He gave Puti her sandwich. She watched him build it with as much concern, care and concentration as he took in making it. She cupped the sandwich in her hands, like someone taking the holy bread for communion.

Five Strings is a uncomfortable study of the tender, painful interplay of power and care in long-term love. The couple look to each other for everything their society isn’t giving them and frequently come up short. They both claim to be burdened by the other’s dependence, but the reader senses that really Five Strings is about the need to be needed, and so it’s doubly poignant when they fail each other.

During the first two thirds of the novel everything that happens seems to have happened multiple times before. This is a sort of intimacy; we learn the pattern of the days and weeks their relationship is made of. But towards the end of the second third a reader might begin to wonder if another trip to the pub with Mack is necessary, when after all he’ll only get drunk, argue with the bartender, then philosophise to no-one about modern meaninglessness and the stupidity of the modern work week.

Sometimes Five Strings feels like a play that could go through just one more rehearsal. The sentences are often stilted, pulling the reader out of the minds of the characters and back into that of a person looking at a book. Often, too, the characterisation of minor characters feels stagey. Sometimes this a problem and sometimes it isn’t. Dolorous ‘a bearded transvestite’ and ‘Greta Garbage’ both read like caricatures, not characters, and the novel gains nothing by alienating us from them.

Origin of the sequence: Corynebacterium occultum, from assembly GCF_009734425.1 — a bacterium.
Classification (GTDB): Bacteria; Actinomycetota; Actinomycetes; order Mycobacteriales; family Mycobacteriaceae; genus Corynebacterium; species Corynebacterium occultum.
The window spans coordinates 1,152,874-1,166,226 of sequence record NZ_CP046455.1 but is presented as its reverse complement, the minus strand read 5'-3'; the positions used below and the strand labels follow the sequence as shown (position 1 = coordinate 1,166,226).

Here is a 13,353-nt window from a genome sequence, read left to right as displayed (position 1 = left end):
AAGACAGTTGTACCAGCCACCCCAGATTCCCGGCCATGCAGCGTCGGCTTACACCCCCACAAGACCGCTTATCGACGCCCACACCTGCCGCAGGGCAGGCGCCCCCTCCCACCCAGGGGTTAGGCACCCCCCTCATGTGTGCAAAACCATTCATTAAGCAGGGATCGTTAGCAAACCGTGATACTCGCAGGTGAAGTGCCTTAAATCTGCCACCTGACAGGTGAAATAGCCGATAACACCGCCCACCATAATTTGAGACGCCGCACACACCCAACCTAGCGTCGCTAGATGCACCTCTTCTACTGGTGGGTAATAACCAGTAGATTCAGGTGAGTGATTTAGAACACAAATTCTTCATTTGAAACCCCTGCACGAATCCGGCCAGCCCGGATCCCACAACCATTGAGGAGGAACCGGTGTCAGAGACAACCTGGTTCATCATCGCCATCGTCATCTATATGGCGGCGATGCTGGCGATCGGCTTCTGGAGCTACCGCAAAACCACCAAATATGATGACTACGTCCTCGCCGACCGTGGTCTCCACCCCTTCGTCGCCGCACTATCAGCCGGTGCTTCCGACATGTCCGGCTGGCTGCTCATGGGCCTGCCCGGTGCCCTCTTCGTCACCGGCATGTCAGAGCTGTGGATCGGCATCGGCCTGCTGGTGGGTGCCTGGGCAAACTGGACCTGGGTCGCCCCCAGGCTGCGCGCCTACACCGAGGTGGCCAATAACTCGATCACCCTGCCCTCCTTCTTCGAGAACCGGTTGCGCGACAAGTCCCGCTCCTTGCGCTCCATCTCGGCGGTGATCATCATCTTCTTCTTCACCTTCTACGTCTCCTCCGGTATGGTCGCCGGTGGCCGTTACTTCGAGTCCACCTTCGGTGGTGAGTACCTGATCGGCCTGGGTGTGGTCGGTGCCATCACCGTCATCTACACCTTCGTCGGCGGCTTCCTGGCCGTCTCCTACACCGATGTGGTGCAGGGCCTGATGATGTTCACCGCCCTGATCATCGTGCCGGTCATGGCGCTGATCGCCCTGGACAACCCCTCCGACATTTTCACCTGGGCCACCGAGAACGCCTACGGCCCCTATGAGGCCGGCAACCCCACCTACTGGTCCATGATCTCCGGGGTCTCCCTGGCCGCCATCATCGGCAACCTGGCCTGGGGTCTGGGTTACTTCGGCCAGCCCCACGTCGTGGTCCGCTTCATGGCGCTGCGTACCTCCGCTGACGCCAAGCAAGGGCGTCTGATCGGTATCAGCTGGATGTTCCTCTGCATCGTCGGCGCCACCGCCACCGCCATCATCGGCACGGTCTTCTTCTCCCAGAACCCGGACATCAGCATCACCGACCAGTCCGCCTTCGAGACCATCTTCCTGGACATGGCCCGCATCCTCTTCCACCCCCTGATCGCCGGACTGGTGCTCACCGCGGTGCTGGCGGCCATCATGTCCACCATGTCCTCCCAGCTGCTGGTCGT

When the character in question is an authority figure, someone sitting at a remove from the story, the flatness is fun and in accordance with a sort of realism. When Puti’s anger management therapist arrives late to their meeting saying, ‘Don’t think I’m late. It’s all part of the new policy. Give the clients time to settle in. Time to relax and stretch out those thoughts,’ we can’t help but snort our derision. Even though Sandra’s character doesn’t seem quite realistic, the way the system she represents grates on Puti absolutely does.